Do racialized groups discriminate against other nonwhites?
Yes, it can happen, according to a B.C. Human Rights Tribunal.
“Racism can clearly operate between groups of people who are racialized in Canada,” states tribunal member Devyn Cousineau.
Cousineau made the point in her reasons for decision in connection with a complaint.
The complaint was filed by a black woman against a supposedly ethnically diverse company in Surrey.
Christine Lado, originally from South Sudan, has claimed that she was singled out for public criticism and unfair scrutiny because of her race.
Lado alleged that her South Asian supervisor, Umer Shahid, treated other workers better because they are South Asian like him.
The discrimination allegedly happened in the production site of Naturally Homegrown Foods Ltd., maker of Hardbite chips.
The Hardbite chips maker filed an application to dismiss Lado’s complaint, arguing that it has no reasonable prospect of success.
However, Cousineau rejected the company’s application.
In her reasons for decision dated July 3, 2019, Cousineau noted that Naturally Homegrown Foods pointed out that its workforce is “ethnically diverse”.
According to the company, more than 70 percent of its production employees are “visible minorities”.
“While the argument is not made directly,” Cousineau wrote, “I take it that the inference the Tribunal is meant to draw is that the Respondents are less likely to engage in racial discrimination because they themselves, and most of their employees, are from racialized groups.”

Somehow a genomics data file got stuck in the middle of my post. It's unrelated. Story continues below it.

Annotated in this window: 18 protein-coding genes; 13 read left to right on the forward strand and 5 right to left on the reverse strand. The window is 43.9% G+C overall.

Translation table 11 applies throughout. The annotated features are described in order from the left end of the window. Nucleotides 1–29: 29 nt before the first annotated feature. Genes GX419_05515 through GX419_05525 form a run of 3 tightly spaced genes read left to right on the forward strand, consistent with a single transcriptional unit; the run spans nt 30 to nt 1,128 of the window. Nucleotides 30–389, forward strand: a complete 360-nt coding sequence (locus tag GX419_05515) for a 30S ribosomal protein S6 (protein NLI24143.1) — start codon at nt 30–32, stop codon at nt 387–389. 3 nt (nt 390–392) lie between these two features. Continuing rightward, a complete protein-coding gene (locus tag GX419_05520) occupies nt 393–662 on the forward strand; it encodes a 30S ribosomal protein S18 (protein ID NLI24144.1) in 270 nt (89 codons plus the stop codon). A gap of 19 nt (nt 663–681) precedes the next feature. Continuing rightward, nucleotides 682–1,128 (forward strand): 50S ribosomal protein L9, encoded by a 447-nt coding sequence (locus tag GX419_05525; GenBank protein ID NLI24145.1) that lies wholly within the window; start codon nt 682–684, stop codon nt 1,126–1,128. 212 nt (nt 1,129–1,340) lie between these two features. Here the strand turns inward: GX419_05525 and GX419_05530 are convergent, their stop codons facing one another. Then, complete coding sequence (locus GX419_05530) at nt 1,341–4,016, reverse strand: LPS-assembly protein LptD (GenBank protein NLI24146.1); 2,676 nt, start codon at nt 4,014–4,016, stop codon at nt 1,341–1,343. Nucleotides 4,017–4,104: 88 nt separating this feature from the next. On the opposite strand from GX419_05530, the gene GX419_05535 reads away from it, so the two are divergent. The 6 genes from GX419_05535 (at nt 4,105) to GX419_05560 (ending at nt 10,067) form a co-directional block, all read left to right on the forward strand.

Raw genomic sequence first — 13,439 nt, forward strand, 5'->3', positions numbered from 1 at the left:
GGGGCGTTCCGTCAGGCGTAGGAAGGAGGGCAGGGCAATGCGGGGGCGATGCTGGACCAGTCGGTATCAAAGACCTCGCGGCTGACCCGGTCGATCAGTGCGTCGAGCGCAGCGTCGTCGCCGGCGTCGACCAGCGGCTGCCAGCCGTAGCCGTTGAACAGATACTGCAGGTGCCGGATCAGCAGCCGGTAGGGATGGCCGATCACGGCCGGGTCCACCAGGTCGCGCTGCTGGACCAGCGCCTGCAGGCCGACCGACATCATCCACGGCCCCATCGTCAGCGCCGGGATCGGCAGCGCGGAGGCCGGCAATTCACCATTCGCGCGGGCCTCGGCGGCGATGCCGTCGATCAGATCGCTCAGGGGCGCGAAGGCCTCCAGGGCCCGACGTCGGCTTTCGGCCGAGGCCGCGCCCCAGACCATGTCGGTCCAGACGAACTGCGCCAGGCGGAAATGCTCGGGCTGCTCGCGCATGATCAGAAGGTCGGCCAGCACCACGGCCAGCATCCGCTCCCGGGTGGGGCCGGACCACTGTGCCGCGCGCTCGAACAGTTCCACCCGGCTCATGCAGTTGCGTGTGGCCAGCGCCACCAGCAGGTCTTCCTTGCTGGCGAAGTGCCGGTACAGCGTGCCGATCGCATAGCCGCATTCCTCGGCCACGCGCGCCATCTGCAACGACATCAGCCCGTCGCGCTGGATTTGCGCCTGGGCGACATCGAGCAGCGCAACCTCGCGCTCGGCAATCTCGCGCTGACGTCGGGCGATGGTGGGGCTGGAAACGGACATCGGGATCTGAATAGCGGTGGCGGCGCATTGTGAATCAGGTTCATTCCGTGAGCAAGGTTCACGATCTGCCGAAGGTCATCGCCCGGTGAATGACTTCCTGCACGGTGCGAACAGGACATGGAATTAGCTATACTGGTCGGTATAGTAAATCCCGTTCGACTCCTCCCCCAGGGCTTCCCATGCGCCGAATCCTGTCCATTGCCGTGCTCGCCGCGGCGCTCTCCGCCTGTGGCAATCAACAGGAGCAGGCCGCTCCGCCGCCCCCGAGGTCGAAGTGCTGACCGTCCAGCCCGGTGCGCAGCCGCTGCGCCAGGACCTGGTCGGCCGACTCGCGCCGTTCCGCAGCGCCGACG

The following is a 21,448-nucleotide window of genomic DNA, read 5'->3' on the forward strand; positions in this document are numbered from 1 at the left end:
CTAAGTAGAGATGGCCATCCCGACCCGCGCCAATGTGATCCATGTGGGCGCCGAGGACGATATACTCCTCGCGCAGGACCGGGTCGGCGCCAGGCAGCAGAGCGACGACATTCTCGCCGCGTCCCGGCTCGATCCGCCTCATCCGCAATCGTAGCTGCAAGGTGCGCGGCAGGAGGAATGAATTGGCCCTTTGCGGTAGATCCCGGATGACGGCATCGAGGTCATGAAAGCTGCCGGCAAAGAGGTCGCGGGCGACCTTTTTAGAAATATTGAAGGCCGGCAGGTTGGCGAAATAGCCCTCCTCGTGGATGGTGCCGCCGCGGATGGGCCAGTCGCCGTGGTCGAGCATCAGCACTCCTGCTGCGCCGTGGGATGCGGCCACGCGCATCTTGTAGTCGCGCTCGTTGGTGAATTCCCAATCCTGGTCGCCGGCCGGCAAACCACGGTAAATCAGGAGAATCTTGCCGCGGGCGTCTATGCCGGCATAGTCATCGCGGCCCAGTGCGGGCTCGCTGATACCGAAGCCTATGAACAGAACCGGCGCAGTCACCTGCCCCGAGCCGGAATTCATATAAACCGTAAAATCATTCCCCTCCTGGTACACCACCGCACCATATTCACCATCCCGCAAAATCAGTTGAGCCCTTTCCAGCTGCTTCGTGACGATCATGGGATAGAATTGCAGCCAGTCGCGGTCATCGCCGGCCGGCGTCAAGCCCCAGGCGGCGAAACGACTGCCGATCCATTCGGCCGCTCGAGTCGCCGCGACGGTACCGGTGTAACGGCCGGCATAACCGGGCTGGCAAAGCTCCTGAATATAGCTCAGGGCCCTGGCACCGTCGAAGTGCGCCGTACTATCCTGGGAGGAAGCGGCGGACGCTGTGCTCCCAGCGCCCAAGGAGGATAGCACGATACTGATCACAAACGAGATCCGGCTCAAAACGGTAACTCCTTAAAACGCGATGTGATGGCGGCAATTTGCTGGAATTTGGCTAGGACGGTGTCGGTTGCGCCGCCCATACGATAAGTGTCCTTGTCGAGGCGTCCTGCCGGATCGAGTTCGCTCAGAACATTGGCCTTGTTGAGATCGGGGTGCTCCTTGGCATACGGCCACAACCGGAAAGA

Cousineau did “not find this argument persuasive”.
“The nature of Ms. Lado’s complaint is that Mr. Shahid, as a supervisor, exercised preference for workers of his own racial background,” Cousineau wrote. “The racial make up of the workforce, or company management, is not an answer to this allegation.”
Lado was fired by the company two weeks after she raised concerns over the way she was being treated.
Lado’s former coworker Sue Brayson, who is white, provided a sworn statement.
Cousineau related that Brayson stated that she has observed Shahid “single Ms. Lado out for public criticism in a way that was ‘nasty’ and which she did not observe him do with other workers”.
“She [Brayson] says that she saw Punjabi and South Asian workers make errors in their work but does not know if Mr. Shahid spoke to them about their performance,” Cousineau wrote. “In contrast, she says that she saw Mr. Shahid call Ms. Lado out publicly for mistakes.
“She says that Mr. Shahid used a timer to time Ms. Lado’s performance, along with her own—a practice which she never observed with any other employee,” Cousineau continued with Brayson’s claim. “She says she observed that Mr. Shahid would allow Punjabi and South Asian workers take long breaks without consequence but would chastise her and Ms. Lado if they were a couple of minutes late. She says that she complained to the company’s Director of Finance, along with Ms. Lado, that they were being treated differently.”
Two other coworkers provided affidavits, and they are ethnically Lao and Thai.
“One of these workers says that he believed he was treated differently by Mr. Shahid because of his race,” Cousineau noted.